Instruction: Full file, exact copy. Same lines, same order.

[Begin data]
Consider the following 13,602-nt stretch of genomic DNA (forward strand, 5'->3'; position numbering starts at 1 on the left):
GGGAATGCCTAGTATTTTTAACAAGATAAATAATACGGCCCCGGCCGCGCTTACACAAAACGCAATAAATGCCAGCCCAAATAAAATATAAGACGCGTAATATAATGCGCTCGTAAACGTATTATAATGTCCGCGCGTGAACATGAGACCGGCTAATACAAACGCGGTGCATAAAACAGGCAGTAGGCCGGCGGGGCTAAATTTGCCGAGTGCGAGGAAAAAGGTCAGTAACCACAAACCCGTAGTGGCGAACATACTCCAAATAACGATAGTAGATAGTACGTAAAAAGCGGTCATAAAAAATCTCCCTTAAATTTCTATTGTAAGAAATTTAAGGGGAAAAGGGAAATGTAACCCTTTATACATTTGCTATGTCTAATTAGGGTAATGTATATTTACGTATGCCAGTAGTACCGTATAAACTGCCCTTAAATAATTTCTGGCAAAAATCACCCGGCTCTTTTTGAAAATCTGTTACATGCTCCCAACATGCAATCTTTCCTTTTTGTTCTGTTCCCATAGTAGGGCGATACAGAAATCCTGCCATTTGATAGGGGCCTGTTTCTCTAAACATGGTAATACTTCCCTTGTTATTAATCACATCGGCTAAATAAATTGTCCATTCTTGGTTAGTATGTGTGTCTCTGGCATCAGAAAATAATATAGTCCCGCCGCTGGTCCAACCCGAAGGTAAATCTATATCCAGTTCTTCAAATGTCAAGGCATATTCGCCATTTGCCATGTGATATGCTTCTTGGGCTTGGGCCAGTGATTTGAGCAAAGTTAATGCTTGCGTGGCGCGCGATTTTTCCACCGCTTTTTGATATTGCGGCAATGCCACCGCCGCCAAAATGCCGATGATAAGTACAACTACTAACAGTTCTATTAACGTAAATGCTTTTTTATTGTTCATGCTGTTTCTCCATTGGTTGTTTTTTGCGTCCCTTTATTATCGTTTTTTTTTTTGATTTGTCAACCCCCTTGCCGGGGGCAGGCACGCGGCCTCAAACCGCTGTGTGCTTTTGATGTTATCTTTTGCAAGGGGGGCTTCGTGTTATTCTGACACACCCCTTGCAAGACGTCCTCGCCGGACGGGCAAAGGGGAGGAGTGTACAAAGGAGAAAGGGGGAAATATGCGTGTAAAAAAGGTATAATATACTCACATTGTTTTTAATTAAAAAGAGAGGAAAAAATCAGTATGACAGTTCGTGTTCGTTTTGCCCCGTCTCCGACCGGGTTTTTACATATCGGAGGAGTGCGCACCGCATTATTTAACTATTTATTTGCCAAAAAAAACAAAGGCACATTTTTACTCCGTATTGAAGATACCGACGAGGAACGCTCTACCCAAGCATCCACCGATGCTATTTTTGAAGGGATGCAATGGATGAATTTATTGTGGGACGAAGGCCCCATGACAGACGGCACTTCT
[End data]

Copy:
Consider the following 13,602-nt stretch of genomic DNA (forward strand, 5'->3'; position numbering starts at 1 on the left):
GGGAATGCCTAGTATTTTTAACAAGATAAATAATACGGCCCCGGCCGCGCTTACACAAAACGCAATAAATGCCAGCCCAAATAAAATATAAGACGCGTAATATAATGCGCTCGTAAACGTATTATAATGTCCGCGCGTGAACATGAGACCGGCTAATACAAACGCGGTGCATAAAACAGGCAGTAGGCCGGCGGGGCTAAATTTGCCGAGTGCGAGGAAAAAGGTCAGTAACCACAAACCCGTAGTGGCGAACATACTCCAAATAACGATAGTAGATAGTACGTAAAAAGCGGTCATAAAAAATCTCCCTTAAATTTCTATTGTAAGAAATTTAAGGGGAAAAGGGAAATGTAACCCTTTATACATTTGCTATGTCTAATTAGGGTAATGTATATTTACGTATGCCAGTAGTACCGTATAAACTGCCCTTAAATAATTTCTGGCAAAAATCACCCGGCTCTTTTTGAAAATCTGTTACATGCTCCCAACATGCAATCTTTCCTTTTTGTTCTGTTCCCATAGTAGGGCGATACAGAAATCCTGCCATTTGATAGGGGCCTGTTTCTCTAAACATGGTAATACTTCCCTTGTTATTAATCACATCGGCTAAATAAATTGTCCATTCTTGGTTAGTATGTGTGTCTCTGGCATCAGAAAATAATATAGTCCCGCCGCTGGTCCAACCCGAAGGTAAATCTATATCCAGTTCTTCAAATGTCAAGGCATATTCGCCATTTGCCATGTGATATGCTTCTTGGGCTTGGGCCAGTGATTTGAGCAAAGTTAATGCTTGCGTGGCGCGCGATTTTTCCACCGCTTTTTGATATTGCGGCAATGCCACCGCCGCCAAAATGCCGATGATAAGTACAACTACTAACAGTTCTATTAACGTAAATGCTTTTTTATTGTTCATGCTGTTTCTCCATTGGTTGTTTTTTGCGTCCCTTTATTATCGTTTTTTTTTTTGATTTGTCAACCCCCTTGCCGGGGGCAGGCACGCGGCCTCAAACCGCTGTGTGCTTTTGATGTTATCTTTTGCAAGGGGGGCTTCGTGTTATTCTGACACACCCCTTGCAAGACGTCCTCGCCGGACGGGCAAAGGGGAGGAGTGTACAAAGGAGAAAGGGGGAAATATGCGTGTAAAAAAGGTATAATATACTCACATTGTTTTTAATTAAAAAGAGAGGAAAAAATCAGTATGACAGTTCGTGTTCGTTTTGCCCCGTCTCCGACCGGGTTTTTACATATCGGAGGAGTGCGCACCGCATTATTTAACTATTTATTTGCCAAAAAAAACAAAGGCACATTTTTACTCCGTATTGAAGATACCGACGAGGAACGCTCTACCCAAGCATCCACCGATGCTATTTTTGAAGGGATGCAATGGATGAATTTATTGTGGGACGAAGGCCCCATGACAGACGGCACTTCT